Maybe you can agree that staff can be contactable during regular hours but can work when it suits? Some businesses can be more flexible with working hours than others, true  ̶  but if yours is supple, make the most of this strength and agility.

4.  Manage with emotional intelligence

If there ever was a time to ask yourself honestly whether you prefer power and control over effectiveness and efficiency, it is right now.

Becoming a servant leader and using emotional intelligence to manage your own emotions and those of your team are qualities that define the best leaders in any circumstances, but they’re particularly powerful when leading remote teams.

This might involve things like checking in more regularly on how your team members are coping in and outwith work, setting up support networks for staff coping with certain challenges like childcare, and using tech like Zoom more often for virtual celebrations and team bonding, rather than doom calls.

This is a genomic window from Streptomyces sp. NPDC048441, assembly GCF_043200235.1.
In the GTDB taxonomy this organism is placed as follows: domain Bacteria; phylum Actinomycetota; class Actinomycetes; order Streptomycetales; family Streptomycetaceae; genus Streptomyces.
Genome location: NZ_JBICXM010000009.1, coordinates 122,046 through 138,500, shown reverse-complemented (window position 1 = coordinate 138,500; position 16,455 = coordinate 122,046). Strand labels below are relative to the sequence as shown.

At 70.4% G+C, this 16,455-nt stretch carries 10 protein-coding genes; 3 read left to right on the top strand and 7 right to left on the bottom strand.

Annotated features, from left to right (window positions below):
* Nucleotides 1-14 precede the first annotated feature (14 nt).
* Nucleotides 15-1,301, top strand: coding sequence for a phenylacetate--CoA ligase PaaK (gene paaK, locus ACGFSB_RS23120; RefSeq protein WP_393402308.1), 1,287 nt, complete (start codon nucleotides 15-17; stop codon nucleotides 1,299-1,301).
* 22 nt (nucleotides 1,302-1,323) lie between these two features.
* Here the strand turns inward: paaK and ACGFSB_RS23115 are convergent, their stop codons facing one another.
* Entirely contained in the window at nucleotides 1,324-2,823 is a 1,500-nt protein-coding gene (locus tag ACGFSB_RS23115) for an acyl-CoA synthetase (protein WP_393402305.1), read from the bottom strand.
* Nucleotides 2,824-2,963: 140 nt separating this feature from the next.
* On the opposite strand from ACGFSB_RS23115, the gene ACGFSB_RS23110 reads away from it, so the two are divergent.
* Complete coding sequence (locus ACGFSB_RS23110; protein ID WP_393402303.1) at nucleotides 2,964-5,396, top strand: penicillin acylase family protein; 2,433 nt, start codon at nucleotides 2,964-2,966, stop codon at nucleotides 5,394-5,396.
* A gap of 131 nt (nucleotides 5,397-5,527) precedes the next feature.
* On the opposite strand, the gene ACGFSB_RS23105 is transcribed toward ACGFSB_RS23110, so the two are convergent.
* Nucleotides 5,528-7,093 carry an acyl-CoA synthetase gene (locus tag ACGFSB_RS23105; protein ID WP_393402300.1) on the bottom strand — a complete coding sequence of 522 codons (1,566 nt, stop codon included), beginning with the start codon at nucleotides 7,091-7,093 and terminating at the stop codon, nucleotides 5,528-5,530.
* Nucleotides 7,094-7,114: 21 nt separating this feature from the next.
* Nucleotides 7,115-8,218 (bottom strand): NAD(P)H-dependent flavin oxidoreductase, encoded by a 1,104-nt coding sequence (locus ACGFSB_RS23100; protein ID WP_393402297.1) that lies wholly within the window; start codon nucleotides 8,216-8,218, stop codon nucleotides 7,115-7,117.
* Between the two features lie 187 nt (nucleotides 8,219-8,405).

And last but not least, if you’ve got managers with no formal training in leading people, it’s high time they got it. Being a skilled technician in any sector doesn’t necessarily mean you’ve got a Scooby Doo about being an effective leader.

We all need jobs and money and economies to survive, sure. But Covid-19 has been a painful but powerful reminder that it all stops without people. People will remember how leaders behaved during this time. Make sure you’re leading with empathy and integrity.

5.  Get a proper WFH setup from your employer

Are you WFH while balancing your laptop on your knees and squeezing your bahookie into a tiny child’s chair?

Or trying to take a call on your settee while your toddler throws paint, food and other detritus at your face?

We don’t all have the luxury of discrete home offices, but we’re still entitled to working conditions that don’t eventually make us ill and employers have the same health and safety responsibilities for remote workers as for those who are in an office.